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Society for Pediatric Radiology – Poster Archive

David Sadowsky

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Showing 2 Abstracts.

Congenital heart diseases often occurs secondary to a variety of insults and rotational errors during development in utero. These can range from a spectrum of simple to more complex pathologies including arterial switches. It is important for radiologists to recognize the embryology and complications of arterial switches to further management. Today largely secondary to new advances in technology both corrected and uncorrected arterial switches are diagnosed more commonly; previously many patients with arterial switches may not have survived into adulthood. In utero, the primitive truncus is normally positioned anterior and midline. It eventually divides into the aorta and the pulmonary artery, which then rotates clockwise 150 degrees such that the pulmonary artery lies anterior to and left of the aorta. When variations occur it can result in a congenitally corrected transposition such as L- transposition of the great arteries (L-TGA) where the two ventricles are morphologically switched in position. With L-TGA, the truncus rotates 30-degrees clockwise which results in the aorta being anterior and leftward in relation to the pulmonary artery. In uncorrected transposition (R-TGA) the aorta arises from the right ventricle and the pulmonary artery arises from the left ventricle, secondary to a 30-degree counterclockwise rotation of the primitive truncus, the aorta is then located rightward and anterior to the pulmonary artery. This condition needs to be corrected surgically due to cyanosis resulting from the right ventricle not being able to supply the systemic circulation. Other variations of arterial switches that can occur is situs inversus where the rotation of the aorta and pulmonary artery is completely opposite of that which would be considered normal. Lastly in truncus arteriosus, the primitive truncus does not divide into a separate aorta and pulmonary artery. We will provide several cases from our institution of arterial switches on imaging as well as diagramatic representative models describing the embryology of how arterial switches and rotations occur. We also discuss the repairs and complications of these cases. Read More

Meeting name: SPR 2019 Annual Meeting & Postgraduate Course , 2019

Authors: Wu Jennifer, Myers Ross, Sadowsky David, Li Tianyang, Tsui Edison, Sonke Pierre-yves

Keywords: cardiac, Pulmonary

Müllerian Duct Anomalies (MDA) are a broad category of congenital deformities of the urogenital structures due to abnormal development, fusion, or resorption of the fetal Müllerian Ducts. By definition, the Müllerian Ducts are the paired fetal structures that are located medially to the Wolffian Ducts and develop into the Fallopian Tubes, uterus, cervix, and upper two-thirds of the vagina. The multitude of symptoms associated with MDAs vary broadly in severity, ranging from patients with no symptoms and incidentally discovered MDAs to patients with primary infertility, recurrent pregnancy loss and other reproductive problems. There are well documented associations of MDAs with other genitourinary malformations. The most commonly reported is renal agenesis, which accounts for up to 30% of all associated renal anomalies in the setting of MDA, however abnormalities including ureteral remnants with ectopic insertion or collecting system duplication have been reported as well. The overall incidence of MDAs varies, but have been estimated to be approximately 1-5% within the general population and up to 13-25% in patients with recurrent pregnancy loss. The most commonly accepted system of classification of the various types of MDAs is that of the American Fertility Society, which divides MDAs into seven categories. However, there is often confusion as to how to categorize MDAs demonstrating characteristics of more than one class. Medical imaging is of essential importance for both this reason and for appropriate planning of therapy. The imaging of suspected MDAs involves the implementation of a combination of 3D Ultrasound, Magnetic Resonance Imaging, Sonohysterography, Hysterosalpingraphy and/or laparoscopy. Sonography and MRI have the benefits of being the least invasive methods of diagnosis. The goal of our educational exhibit will provide an overview of the embryology and pathophysiology related to a broad variety Müllerian Duct Anomalies. We will discuss the common imaging techniques employed in the workup of patients with Müllerian Anomalies. In addition, we provide a plethora of interesting cases from our home institution including a case of Mayer-Rokitansky-Küster-Hauser Syndrome, Obstructed Hemivagina and Ipsilateral Renal Anomaly (OHVIRA), cloacal abnormality, bicornuate uterus and other complex cases utilizing a variety of imaging modalities. Read More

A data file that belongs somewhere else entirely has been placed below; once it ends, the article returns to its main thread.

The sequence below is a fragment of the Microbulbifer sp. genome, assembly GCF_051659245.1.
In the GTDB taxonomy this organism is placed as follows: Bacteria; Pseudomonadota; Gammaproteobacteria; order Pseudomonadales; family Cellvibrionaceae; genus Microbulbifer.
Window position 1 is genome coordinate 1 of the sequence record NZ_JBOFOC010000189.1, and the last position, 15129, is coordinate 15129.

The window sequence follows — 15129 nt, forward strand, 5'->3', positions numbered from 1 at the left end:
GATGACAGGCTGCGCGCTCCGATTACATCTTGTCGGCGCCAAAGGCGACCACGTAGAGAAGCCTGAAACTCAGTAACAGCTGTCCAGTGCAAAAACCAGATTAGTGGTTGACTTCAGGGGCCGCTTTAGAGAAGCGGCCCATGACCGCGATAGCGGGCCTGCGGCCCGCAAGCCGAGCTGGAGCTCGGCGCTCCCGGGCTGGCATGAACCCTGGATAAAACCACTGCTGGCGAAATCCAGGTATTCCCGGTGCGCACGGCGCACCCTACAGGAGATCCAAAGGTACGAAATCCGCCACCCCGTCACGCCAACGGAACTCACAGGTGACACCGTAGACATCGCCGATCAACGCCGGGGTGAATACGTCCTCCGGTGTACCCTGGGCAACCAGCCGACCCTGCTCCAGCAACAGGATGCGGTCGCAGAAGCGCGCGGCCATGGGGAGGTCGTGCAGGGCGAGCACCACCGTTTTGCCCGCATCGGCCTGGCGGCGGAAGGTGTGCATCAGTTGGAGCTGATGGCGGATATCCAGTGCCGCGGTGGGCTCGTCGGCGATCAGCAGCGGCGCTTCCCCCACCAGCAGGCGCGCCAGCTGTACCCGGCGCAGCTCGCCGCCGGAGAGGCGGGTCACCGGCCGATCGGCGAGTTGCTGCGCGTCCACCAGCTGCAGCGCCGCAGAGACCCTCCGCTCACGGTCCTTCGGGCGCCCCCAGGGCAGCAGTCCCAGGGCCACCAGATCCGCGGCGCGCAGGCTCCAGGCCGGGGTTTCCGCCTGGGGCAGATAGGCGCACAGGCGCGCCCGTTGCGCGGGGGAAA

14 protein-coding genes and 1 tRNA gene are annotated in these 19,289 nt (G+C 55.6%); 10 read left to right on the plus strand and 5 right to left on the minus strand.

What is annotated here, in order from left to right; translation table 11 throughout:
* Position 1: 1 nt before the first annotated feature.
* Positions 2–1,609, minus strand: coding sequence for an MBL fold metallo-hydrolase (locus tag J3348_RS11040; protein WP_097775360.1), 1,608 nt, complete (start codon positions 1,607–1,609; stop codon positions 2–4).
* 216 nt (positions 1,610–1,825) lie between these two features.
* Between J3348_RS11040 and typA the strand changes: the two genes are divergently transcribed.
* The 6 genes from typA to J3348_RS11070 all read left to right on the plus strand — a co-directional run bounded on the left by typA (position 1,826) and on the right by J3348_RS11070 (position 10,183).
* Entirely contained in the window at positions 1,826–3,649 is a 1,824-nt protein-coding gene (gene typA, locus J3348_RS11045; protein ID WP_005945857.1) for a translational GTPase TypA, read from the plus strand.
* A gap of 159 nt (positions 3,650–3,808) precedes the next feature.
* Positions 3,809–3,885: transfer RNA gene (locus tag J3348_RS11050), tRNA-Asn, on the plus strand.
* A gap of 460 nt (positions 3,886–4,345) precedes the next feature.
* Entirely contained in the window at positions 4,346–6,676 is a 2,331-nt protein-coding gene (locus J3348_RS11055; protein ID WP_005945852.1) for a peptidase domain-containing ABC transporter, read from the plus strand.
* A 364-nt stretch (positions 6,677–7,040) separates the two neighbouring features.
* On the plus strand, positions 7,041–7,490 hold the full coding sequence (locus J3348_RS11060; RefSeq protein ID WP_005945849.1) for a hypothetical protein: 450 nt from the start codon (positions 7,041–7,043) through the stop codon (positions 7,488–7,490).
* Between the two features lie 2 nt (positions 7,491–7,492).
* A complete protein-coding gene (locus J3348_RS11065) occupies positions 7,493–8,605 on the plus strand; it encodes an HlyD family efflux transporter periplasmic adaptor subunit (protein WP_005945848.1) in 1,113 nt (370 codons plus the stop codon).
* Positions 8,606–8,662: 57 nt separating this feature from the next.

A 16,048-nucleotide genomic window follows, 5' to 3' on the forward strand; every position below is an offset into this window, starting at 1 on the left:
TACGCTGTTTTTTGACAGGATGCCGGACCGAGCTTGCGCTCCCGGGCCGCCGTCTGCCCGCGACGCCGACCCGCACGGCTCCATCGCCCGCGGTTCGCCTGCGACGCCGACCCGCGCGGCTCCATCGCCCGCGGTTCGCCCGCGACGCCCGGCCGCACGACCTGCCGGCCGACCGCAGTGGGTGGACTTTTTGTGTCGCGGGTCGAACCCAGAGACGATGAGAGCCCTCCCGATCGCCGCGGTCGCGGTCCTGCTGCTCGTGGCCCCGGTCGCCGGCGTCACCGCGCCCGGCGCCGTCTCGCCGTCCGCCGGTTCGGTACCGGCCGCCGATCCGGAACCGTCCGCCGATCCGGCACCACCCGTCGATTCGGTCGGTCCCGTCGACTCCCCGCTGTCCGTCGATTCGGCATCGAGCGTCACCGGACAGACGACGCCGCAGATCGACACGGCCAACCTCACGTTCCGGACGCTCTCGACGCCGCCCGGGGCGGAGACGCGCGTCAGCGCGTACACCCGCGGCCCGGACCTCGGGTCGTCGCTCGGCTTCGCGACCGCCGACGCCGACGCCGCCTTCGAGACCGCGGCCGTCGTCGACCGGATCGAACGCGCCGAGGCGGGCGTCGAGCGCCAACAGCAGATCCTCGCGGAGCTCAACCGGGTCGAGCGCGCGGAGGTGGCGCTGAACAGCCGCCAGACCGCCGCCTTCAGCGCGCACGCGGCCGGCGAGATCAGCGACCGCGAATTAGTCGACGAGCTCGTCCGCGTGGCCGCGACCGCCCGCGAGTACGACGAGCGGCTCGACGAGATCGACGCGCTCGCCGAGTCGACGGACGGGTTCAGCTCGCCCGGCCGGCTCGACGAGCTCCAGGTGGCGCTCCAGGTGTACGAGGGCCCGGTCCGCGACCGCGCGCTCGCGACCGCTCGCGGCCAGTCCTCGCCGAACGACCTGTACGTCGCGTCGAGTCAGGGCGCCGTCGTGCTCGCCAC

Meeting name: SPR 2019 Annual Meeting & Postgraduate Course , 2019

Authors: Myers Ross, Li Tianyang, Wu Jennifer, Sadowsky David, Paul Mary, Gerard Perry, Brudnicki Adele, Lecompte Lesli

Keywords: Mullerian Duct Anomalies, OHVIRA